Page 8 - British Inquiry into Loss of RMS Titanic Day 1 - 5
P. 8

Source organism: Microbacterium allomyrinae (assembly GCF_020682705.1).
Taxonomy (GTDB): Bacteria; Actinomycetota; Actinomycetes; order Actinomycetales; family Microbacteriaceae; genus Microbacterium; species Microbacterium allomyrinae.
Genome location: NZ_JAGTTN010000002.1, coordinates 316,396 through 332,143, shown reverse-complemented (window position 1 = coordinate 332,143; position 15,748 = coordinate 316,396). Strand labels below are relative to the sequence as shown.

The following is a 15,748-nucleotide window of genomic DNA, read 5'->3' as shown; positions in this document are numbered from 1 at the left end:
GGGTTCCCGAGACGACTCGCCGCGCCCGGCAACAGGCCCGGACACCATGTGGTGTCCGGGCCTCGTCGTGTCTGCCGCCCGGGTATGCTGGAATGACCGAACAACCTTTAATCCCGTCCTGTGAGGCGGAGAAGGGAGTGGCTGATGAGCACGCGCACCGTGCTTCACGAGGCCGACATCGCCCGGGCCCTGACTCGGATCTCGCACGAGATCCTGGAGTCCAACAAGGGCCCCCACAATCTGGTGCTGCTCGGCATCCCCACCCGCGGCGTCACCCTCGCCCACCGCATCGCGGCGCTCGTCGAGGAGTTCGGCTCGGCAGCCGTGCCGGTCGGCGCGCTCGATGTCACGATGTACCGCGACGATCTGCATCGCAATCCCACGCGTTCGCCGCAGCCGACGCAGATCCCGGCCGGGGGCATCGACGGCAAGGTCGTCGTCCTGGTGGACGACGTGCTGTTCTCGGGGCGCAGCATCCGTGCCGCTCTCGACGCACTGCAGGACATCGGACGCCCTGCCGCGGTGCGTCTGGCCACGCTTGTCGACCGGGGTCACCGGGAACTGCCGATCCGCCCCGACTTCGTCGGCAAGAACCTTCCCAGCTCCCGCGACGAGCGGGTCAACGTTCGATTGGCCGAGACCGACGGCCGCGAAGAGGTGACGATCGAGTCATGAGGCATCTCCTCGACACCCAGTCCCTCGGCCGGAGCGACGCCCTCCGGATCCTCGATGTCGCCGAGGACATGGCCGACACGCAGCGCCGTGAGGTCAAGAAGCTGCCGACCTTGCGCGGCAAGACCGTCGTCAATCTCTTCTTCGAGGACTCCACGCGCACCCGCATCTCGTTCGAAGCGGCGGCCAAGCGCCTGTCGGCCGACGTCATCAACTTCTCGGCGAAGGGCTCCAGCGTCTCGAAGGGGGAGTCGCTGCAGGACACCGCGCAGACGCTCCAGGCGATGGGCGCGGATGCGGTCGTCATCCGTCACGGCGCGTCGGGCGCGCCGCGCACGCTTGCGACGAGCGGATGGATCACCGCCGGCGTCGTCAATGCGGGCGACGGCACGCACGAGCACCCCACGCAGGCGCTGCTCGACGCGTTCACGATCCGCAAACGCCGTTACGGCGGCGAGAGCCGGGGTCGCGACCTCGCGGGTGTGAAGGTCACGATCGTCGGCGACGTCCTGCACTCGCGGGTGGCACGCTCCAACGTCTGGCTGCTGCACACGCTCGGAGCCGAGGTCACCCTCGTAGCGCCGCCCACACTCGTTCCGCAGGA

Statement of the Case is “The above-named ship left Queenstown for New York on or about the 11th day of April, 1912, with a crew of about 892 hands all told, and about 1,316 passengers. On the night of Sunday the 14th day of April, 1912, the vessel struck ice in or near latitude 41° 46’ N., longitude 50° 14’ W., North Atlantic Ocean, and at about 2 a m on the following day foundered in about the same locality, and loss of life thereby ensued or occurred.” That is the formal document containing the Order and Statement of the Case. Then, my Lord, the only other matter I think to which I need refer is the Questions; and it might be convenient for me just to indicate what these Questions are: I think you will find it will facilitate the Inquiry. The Questions 1 to 8 inclusive relate to what happened before the casualty and before there is any question or suggestion of a warning that the “Titanic” was approaching ice. Questions 9 to 14 relate to the suggestion of warning given to the “Titanic,” and ask what was done with regard to look-out or other precautions before the casualty; that is to say, it is suggested by those Questions that those responsible for the navigation of the “Titanic” were warned that they were approaching ice; and then the Questions are put in order to ascertain what was done, and the Court may answer what it finds as a fact was done by those responsible for the “Titanic” after they received such warning, if they did receive it. Then, my Lord, Question 15 is a Question relating to the casualty itself. Questions 16 to 24 relate to the events after the casualty, as to what steps were taken either to save the vessel or to save life. Then there is a general Question, 25, which relates to the construction and equipment of the “Titanic” as a passenger steamer and emigrant ship for the Atlantic service; and Question 26, which relates to the Rules and Regulations under the Merchant Shipping Acts and the administration of those Acts and the Rules and Regulations, invites such recommendations or suggestions as the Court may think fit to make with a view to promoting the safety of vessels and persons at sea. Now, my Lord, if you will look at the Questions to which I have just referred - The President: Have I a copy of them? The Attorney-General: I thought your Lordship had a copy of them. The Questions were handed in and are as follows - “S. S. ‘TITANIC” - QUESTIONS TO BE ANSWERED 1. When the “Titanic” left Queenstown on or about 11th April last: - (a.) What was the total number of persons employed in any capacity on board her, and what were their respective ratings? (b.) What was the total number of her passengers, distinguishing sexes and classes, and discriminating between adults and children? 2. Before leaving Queenstown on or about 11th April last did the “Titanic” comply with the requirements of the Merchant Shipping Acts, 1894-1906, and the Rules and Regulations made thereunder with regard to the safety and otherwise of passenger steamers and emigrant ships. 3. In the actual design and construction of the “Titanic” what special provisions were made for the safety of the vessel and the lives of those on board in the event of collisions and other casualties? 4. Was the “Titanic” sufficiently and efficiently officered and manned? Were the watches of the officers usual and proper? Was the Titanic supplied with proper charts? 5. What was the number of boats of any kind on board the “Titanic”? Were the arrangements for manning and launching the boats on board the “Titanic” in case of emergency proper and
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